South Africa’s minister of finance Enoch Godongwana has identified electricity crisis as the biggest economic constraint the country faces.
Speaking while presenting the 2023 financial budget, Mr Godongwana observed that record levels of load shedding were experienced in 2022 – 207 days of load shedding compared to 75 days in 2021.
South Africa has reached an unprecedented level of rotational power cuts that is seriously affecting businesses.
Eskom cut 7,045 megawatts from the grid, spokesman Sikonathi Mantshantsha said in a Tweet on Tuesday.
And each 1,000MW represents a stage of load-shedding, and Bloomberg reports that Mantshantsha has effectively confirmed that Eskom had quietly moved to stage 7.
But for Mr Godongwana the government is working to ensure things return to normal.
“We are acting decisively to bring additional capacity onto the grid. We are also working to transform the electricity sector to achieve energy security in the long- term,” he told parliament.
The government will take over a portion of Eskom’s debt to ease pressure on the company’s balance sheet, enabling it to invest in transmission and distribution infrastructure. It will also allow Eskom to conduct the maintenance required to improve the availability of electricity.
A total debt-relief arrangement for Eskom of R 254 billion is being proposed.
This consists of two components. One is R184 billion. This represents Eskom’s full debt settlement requirement in three tranches over the medium term. Second is a direct take-over of up to R70 billion of Eskom’s loan portfolio in 2025/26.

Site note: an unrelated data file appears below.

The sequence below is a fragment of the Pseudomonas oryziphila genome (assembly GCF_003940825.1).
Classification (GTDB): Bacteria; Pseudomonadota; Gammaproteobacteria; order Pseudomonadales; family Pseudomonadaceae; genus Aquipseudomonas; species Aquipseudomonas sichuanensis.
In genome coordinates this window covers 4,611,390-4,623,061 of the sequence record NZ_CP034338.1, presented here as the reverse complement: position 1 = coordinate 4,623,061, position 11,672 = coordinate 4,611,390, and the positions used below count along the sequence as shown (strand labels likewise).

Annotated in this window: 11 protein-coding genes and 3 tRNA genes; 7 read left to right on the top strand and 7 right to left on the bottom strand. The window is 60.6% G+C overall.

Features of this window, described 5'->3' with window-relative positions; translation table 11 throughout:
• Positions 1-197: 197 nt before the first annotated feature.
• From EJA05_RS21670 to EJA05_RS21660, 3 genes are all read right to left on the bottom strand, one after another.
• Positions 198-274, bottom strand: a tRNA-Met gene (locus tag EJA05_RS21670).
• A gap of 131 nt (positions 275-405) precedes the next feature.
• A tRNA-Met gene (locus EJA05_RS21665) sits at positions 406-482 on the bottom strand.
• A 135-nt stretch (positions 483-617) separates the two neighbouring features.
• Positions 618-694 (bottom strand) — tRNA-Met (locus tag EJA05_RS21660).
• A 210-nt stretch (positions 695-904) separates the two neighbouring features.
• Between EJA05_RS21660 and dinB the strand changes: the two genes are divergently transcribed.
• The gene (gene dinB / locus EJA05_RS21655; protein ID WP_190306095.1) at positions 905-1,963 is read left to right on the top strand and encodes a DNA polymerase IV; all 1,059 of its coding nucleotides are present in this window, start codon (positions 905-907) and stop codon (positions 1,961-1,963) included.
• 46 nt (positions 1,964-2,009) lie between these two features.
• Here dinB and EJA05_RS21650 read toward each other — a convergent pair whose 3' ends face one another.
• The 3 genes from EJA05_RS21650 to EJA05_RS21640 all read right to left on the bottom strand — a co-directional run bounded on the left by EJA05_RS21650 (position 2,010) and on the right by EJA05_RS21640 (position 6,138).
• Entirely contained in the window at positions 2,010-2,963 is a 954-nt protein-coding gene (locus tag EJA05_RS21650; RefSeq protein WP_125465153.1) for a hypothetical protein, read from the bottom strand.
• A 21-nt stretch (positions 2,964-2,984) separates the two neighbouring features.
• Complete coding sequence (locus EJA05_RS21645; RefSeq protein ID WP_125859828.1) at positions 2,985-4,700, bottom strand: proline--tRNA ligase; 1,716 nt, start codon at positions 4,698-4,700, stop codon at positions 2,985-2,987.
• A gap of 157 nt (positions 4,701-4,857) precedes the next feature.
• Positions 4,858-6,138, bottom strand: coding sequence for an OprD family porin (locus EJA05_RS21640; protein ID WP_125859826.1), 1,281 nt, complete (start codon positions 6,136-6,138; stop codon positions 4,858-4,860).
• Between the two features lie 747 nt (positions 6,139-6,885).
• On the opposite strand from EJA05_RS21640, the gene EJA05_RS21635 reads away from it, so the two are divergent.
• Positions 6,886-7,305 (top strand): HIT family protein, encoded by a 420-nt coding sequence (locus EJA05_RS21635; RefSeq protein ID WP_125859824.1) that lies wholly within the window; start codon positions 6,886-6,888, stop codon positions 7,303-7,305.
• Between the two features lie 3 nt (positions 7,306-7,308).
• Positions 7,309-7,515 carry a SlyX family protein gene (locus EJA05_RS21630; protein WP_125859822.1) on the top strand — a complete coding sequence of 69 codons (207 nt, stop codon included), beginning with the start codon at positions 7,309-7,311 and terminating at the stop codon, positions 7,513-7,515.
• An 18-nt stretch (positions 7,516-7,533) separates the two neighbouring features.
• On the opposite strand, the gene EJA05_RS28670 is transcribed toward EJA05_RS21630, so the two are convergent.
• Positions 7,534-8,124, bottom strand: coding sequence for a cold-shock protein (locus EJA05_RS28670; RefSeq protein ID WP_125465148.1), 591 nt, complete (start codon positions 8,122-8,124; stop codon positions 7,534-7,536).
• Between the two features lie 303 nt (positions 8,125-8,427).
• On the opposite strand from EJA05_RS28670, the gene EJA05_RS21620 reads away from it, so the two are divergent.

Godongwana also stressed the need to move towards a low carbon economy.
“Part of addressing the persistent electricity supply shortage must involve implementing a just transition to a low carbon economy. Climate change poses considerable risks and constraints to sustainable economic growth in South Africa.”
“Our Just Energy Transition plan addresses these urgent climate challenges. It aims to significantly lower emissions of greenhouse gases and harnesses investments in new energy technologies, electric vehicles, and energy-efficient appliances,” he said.
“Most importantly,” he added,”it ensures that communities tied to high-emitting energy industries are not left behind, and are provided with new skills and new economic and employment opportunities.”
South Africa, through its role in the G20, the IMF and the World Bank, has stressed that developed nations could do more to support the energy transitions of developing nations, especially by ensuring that the financial support includes a much larger grant- funding component.
Experts have warned that unless there is a trend-reversal and drastic improvement in the reliability of Eskom’s coal fleet, South Africa could see much higher stages of load-shedding in 2023.
Although Eskom, continues efforts to maintain and repair infrastructure, unplanned events such as unit breakdowns, are likely to continue to occur which will force Eskom to implement load shedding to prevent a total blackout.
Effects of load shedding
Load shedding requires switching off parts of South Africa’s electric grid in a planned and controlled manner due to insufficient capacity or to avoid a countrywide blackout. The higher the stage, the more electricity needs to be saved and the longer the blackouts last for.
Temporary commercial and communications disruptions are possible while load shedding and unscheduled disruptions are taking place; cellular and mobile services could be affected. Traffic disruptions and longer driving times are possible during these periods due to malfunctioning traffic signals.
Trains may also experience delays if outages impact signaling devices or overhead wires. Power outages could also result in the temporary unavailability of essential services such as ATMs and filling stations. Water supply outages or decreases in water pressure may occur in areas that rely on electrical pumps for water flow.